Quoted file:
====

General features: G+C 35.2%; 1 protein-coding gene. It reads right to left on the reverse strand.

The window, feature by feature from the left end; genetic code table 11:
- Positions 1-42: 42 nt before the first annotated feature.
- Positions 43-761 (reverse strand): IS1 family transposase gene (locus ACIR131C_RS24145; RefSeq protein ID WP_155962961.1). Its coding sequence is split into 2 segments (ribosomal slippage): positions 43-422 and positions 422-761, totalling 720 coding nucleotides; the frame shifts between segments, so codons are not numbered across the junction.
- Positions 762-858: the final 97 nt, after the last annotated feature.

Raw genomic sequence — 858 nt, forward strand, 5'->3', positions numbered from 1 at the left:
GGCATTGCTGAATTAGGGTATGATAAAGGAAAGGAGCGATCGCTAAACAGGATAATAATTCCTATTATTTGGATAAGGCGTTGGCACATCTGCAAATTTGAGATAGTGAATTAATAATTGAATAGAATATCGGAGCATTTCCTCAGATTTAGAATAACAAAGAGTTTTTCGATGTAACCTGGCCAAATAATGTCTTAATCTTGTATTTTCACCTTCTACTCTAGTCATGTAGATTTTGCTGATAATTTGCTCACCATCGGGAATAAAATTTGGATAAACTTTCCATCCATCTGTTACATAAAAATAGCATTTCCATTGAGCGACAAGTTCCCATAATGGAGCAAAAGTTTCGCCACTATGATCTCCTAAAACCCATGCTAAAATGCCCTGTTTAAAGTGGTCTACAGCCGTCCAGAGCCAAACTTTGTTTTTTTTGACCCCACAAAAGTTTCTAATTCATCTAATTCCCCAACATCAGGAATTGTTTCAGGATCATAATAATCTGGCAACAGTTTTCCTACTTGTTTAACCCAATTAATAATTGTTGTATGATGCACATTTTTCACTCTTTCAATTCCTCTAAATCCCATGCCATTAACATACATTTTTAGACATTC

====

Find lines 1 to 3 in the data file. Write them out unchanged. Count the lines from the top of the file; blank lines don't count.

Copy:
General features: G+C 35.2%; 1 protein-coding gene. It reads right to left on the reverse strand.

The window, feature by feature from the left end; genetic code table 11:
- Positions 1-42: 42 nt before the first annotated feature.